Basic Reading Processes

Reading is fairly effortless for most adults. However, it requires several perceptual and other cognitive processes, as well as a good knowledge of language and of grammar. Indeed, most mental activities are related to reading, and it is sometimes referred to as "visually guided thinking".

Why is it important to study reading? Skilled reading has much value in contemporary society, and adults without effective reading skills are at a great disadvantage. Thus, it is important to discover enough about reading processes to be able to sort out the problems of poor readers.

Some reading processes are concerned with identifying and extracting meaning from individual words. Other processes operate at the level of the phrase or sentence, and still others deal with the overall organisation or thematic structure of an entire story or book. However, research has focused on only some of these processes: "Scanning the literature on skilled reading, one could be forgiven for thinking that the goal of reading is to turn print into speech. Of course, it is not: the goal of reading is to understand (perhaps even to enjoy) a piece of text" (Ellis, 1993, p. 35).

Research methods

Several methods are available for studying reading. Probably the most generally useful method is that of recording eye movements during reading. This method has two particular strengths: (1) it provides a detailed on-line record of attention-related processes; and (2) it is unobtrusive. The only major restriction on readers whose eye movements are being recorded is that they should keep their heads fairly still. The main disadvantage is that it is hard to be sure precisely what processing occurs during each fixation.

Another method providing an on-line measure of reading involves recordings of people reading aloud. This method permits analysis of the type of errors made in reading, and the ways in which readers react to deliberate inaccuracies in the text (e.g., misspellings) can be assessed. However, there are three problems with this method. First, it is unnatural for most adults. Second, the fact that reading aloud is about half as fast as silent reading suggests there are substantial differences between the two forms of reading. Third, the eye-voice span (the distance the eye is ahead of the voice) is about two words, so some errors in reading aloud may reflect memorial errors rather than genuine reading errors.

A third method for studying reading involves a greater diversity of techniques than those considered so far. Rayner and Pollatsek (1989) referred to these tasks as word-identification techniques, because they assess the time taken for word identification. There is the lexical decision task (deciding whether a string of letters forms a word) and the naming task (saying a word out loud as rapidly as possible). The greatest advantage of word-identification techniques over eye movements is that they ensure that certain processing has been performed on a given word in a given time, whereas identification may not occur while a word is fixated. However, there are clear disadvantages. Normal reading processes are disrupted by the additional task, and it is not clear precisely what processes are reflected in lexical decision or naming times.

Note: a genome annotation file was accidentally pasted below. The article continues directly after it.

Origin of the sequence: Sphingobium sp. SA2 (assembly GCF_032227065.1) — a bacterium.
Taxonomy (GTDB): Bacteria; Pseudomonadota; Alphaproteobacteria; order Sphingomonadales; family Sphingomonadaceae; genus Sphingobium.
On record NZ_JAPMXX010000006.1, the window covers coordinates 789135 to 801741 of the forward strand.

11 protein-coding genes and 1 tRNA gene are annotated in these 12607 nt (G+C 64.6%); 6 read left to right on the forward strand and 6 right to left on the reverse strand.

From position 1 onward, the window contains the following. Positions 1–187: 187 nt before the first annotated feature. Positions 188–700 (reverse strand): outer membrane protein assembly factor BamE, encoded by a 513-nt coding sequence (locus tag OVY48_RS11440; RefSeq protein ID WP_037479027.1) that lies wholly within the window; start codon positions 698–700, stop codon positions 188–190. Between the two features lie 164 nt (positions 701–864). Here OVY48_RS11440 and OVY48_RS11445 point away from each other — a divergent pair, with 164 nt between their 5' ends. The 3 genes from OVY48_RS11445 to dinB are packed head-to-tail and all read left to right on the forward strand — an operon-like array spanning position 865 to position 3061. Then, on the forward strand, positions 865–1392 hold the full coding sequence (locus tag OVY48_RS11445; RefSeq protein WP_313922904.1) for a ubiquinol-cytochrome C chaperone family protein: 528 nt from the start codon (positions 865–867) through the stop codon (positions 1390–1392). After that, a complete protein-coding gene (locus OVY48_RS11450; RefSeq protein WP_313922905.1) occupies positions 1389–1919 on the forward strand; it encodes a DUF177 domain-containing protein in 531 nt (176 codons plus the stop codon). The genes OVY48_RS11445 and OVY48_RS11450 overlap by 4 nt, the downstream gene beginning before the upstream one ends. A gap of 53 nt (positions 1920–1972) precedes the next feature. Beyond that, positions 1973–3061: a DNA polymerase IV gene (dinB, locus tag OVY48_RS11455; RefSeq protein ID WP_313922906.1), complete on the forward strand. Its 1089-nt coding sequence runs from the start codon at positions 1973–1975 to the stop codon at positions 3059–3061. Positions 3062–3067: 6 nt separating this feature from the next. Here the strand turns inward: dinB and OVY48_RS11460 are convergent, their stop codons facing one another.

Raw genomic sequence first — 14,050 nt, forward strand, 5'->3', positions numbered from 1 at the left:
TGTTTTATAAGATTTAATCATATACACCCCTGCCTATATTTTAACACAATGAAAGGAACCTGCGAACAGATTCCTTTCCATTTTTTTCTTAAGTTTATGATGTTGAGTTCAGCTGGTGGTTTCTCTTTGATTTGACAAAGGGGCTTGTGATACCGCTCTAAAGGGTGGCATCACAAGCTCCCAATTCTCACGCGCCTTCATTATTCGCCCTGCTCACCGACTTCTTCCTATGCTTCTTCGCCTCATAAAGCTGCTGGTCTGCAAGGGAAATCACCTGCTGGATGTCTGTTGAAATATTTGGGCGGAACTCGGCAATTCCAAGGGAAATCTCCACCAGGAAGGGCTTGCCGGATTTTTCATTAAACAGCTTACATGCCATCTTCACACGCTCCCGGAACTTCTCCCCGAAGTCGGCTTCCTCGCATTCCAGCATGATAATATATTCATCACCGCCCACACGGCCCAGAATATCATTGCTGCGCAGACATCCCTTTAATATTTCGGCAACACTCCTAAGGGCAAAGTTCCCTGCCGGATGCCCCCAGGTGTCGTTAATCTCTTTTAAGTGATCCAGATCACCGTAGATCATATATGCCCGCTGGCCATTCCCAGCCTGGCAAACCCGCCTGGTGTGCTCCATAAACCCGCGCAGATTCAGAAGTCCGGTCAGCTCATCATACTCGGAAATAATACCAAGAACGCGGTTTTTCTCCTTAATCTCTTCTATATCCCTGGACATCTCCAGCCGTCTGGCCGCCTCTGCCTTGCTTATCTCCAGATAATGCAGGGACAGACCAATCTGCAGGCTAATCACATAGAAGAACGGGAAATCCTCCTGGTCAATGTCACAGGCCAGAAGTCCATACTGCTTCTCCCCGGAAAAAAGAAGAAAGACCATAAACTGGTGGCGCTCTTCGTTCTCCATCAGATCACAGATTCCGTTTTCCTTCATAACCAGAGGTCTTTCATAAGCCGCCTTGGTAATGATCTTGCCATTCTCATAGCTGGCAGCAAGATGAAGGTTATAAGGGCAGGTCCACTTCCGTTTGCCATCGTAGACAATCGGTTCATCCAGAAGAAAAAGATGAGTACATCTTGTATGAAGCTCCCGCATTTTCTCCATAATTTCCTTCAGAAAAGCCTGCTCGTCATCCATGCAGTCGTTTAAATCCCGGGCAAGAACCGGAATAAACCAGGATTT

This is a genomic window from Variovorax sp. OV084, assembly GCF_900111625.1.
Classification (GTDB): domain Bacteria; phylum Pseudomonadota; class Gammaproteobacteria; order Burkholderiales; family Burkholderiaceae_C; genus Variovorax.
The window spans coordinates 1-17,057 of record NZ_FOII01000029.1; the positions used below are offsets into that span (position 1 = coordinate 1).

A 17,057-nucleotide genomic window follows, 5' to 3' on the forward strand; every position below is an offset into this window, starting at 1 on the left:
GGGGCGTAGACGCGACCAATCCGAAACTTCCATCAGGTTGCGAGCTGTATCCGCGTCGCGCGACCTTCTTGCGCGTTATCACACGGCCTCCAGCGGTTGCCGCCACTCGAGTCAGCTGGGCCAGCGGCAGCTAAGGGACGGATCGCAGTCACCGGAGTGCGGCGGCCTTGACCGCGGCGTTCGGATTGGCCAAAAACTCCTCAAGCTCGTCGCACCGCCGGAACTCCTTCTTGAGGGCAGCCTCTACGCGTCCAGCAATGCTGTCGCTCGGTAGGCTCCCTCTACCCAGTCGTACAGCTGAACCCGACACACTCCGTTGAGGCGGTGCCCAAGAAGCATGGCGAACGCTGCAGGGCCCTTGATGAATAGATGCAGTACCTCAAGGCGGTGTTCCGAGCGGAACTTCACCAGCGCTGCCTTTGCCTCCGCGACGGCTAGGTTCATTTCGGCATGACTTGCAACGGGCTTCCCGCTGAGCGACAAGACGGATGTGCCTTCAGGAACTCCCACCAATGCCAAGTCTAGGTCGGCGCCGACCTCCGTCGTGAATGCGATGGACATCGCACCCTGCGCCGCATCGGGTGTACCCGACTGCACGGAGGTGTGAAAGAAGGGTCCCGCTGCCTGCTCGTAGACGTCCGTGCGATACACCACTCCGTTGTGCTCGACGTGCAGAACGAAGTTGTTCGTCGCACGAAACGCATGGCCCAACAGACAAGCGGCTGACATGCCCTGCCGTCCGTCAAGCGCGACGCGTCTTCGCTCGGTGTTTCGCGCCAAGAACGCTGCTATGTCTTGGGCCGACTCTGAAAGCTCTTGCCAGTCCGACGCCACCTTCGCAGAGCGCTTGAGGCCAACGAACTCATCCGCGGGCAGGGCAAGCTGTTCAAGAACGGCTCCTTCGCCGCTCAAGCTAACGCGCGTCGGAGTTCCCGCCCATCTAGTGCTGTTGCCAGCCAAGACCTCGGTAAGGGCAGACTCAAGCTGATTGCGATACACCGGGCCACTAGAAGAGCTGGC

Balota, Paul, and Spieler (1999) argued that reading involves several kinds of processing: orthography (the spelling of words); phonology (the sound of words); word meaning; syntax; and higher-level discourse integration. Reading tasks vary in the emphasis they place on these kinds of processing. According to Balota et al. (1999, p. 47):

In naming, the attentional control system would increase the influence of the computations between orthography and phonology .the demands of lexical decision performance might place a high priority on the computations between orthographic and meaning level modules [processors]...if the goal. is reading comprehension, then attentional control would increase the priority of computations of the syntactic-, meaning-, and discourse-level modules.

It follows that performance on naming and lexical decision tasks may not accurately reflect normal reading processes.

Helping Your Child Learn To Read

Helping Your Child Learn To Read

When parents help their children learn to read, they help open the door to a new world. As a parent, you can begin an endless learning chain: You read to your children, they develop a love of stories and poems, they want to read on their own, they practice reading, and finally they read for their own information or pleasure. They become readers, and their world is forever expanded and enriched.

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